Ted's Woodworking - don't pay for the plans!This page is also available in Spanish
I have been aware of "Ted's woodworking" with his "16,000 woodworking plans" for some time. From time to time I get emails from people who want to buy an ad on my website to try to sell the plans. If I have the sense that they are new to advertising, I point out that I don't take ads for the "16,000 woodworking plans" scam in my initial response, because that's usually what they are trying to sell.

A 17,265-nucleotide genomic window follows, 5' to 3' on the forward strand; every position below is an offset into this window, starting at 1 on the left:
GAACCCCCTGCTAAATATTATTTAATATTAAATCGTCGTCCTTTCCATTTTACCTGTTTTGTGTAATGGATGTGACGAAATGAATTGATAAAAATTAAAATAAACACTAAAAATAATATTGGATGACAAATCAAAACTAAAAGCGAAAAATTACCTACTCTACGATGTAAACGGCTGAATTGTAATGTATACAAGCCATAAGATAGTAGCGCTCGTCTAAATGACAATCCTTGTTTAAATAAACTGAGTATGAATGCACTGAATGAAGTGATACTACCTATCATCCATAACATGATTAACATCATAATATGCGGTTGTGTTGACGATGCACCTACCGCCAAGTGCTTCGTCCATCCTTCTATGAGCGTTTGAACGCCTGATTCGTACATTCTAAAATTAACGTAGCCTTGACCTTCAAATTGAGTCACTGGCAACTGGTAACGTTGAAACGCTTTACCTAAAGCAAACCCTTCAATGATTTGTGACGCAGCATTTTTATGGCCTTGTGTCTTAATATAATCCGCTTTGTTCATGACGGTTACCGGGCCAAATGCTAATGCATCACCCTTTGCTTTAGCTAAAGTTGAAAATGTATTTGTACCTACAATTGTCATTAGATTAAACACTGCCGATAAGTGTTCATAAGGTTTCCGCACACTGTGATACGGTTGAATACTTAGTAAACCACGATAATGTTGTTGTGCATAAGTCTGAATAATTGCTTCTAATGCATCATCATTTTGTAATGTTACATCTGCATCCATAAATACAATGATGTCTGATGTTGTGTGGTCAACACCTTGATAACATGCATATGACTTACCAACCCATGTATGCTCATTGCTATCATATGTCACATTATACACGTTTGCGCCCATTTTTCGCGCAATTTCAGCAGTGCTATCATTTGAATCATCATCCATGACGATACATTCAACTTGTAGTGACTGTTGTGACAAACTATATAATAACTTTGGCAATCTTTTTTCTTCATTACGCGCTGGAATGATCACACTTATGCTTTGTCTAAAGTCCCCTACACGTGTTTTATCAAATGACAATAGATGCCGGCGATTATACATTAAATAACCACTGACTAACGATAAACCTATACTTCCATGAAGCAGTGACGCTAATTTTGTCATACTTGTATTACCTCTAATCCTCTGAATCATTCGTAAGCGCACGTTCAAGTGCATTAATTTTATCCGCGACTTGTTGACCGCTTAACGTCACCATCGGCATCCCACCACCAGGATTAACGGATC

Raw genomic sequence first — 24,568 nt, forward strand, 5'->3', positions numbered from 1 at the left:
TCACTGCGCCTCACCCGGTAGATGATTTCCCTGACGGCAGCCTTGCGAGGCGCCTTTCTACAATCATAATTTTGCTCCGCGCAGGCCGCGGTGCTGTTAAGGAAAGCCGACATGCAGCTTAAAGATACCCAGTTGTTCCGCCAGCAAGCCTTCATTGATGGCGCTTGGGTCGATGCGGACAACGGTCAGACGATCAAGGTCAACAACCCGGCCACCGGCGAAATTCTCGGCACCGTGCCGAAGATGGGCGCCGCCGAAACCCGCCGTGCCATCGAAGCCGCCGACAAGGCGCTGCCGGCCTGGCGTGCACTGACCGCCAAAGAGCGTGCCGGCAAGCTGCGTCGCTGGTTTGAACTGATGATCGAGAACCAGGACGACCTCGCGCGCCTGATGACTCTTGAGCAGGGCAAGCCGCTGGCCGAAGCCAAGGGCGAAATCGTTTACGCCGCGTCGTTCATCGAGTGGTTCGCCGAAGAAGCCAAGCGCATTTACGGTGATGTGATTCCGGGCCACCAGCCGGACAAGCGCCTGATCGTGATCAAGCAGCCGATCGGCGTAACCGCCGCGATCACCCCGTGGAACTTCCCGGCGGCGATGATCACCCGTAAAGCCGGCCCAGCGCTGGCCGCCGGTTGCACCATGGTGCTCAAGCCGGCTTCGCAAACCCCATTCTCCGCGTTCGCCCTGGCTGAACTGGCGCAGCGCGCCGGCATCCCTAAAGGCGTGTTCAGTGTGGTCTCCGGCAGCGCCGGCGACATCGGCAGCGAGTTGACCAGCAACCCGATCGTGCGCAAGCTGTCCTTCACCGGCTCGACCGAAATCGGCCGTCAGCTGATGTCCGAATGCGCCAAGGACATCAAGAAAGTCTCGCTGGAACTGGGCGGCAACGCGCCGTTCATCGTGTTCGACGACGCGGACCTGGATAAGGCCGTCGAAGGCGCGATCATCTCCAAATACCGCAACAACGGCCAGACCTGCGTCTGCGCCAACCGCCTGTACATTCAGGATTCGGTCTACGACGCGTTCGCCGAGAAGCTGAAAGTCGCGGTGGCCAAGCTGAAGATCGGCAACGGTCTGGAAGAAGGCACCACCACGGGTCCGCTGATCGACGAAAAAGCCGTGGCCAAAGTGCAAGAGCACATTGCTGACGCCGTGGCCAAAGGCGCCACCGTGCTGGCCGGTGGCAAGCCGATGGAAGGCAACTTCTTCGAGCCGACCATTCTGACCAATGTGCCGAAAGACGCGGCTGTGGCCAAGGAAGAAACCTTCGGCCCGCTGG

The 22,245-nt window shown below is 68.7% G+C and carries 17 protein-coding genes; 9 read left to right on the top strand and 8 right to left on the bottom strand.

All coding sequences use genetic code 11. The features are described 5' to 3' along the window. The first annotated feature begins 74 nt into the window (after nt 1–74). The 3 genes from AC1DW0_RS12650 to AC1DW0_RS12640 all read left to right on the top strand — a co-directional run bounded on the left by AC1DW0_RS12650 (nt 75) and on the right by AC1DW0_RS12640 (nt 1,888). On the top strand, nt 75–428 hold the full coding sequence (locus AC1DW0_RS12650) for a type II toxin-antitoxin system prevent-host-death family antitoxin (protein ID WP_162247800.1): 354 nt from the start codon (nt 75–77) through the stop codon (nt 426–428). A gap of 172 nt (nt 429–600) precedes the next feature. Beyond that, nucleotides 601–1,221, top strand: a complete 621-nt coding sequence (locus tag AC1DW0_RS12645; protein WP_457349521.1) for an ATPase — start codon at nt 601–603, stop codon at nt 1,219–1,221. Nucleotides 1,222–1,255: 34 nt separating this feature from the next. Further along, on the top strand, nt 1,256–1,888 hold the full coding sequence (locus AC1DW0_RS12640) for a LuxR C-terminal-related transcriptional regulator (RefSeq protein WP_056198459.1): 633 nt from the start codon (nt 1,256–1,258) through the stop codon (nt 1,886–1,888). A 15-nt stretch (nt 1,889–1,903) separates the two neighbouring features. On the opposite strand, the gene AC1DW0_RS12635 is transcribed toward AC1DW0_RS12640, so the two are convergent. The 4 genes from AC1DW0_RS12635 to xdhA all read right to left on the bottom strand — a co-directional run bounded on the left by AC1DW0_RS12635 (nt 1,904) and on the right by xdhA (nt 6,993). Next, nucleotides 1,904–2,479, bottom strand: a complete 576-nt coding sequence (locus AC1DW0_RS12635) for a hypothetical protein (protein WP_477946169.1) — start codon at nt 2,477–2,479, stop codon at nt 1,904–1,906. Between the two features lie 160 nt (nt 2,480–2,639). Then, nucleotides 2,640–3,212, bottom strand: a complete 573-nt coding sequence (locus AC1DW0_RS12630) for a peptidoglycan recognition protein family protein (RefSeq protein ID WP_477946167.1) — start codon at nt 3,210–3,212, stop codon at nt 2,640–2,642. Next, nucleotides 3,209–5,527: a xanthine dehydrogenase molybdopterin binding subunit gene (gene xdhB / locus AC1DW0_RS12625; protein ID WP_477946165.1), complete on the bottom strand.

On review, it's apparent that Ted's Woodworking is a clever sort of scam. Basically, whoever it is that calls himself "Ted's Woodworking" encourages affiliates to sell the plans, paying 75% commission on a $67 "product". That sounds very attractive, especially if you believe the claims about conversion rate (percentage of people who buy) on the site. Enough people believe the get rich hype and sign up as affiliates to try to sell the plans. This creates a huge number of affiliates. Each affiliate, in turn, creates links back to Ted's Woodworking, which raises Ted's profile to Google, and makes tedswoodworking.com the second search result on Google (after ads) when searching for "woodworking plans". Even affiliates that never sell a single copy help boost Ted's page on Google. And if you find Ted's Woodworking using a Google search, Ted doesn't have to pay anybody a commission. So even affiliates that never sell a single copy help Ted. I suspect the primary motivation for having affiliates is to boost Ted's page, rather than generating affiliate sales. With 80% commission, direct sales are 5x as valuable to Ted as affiliate sales.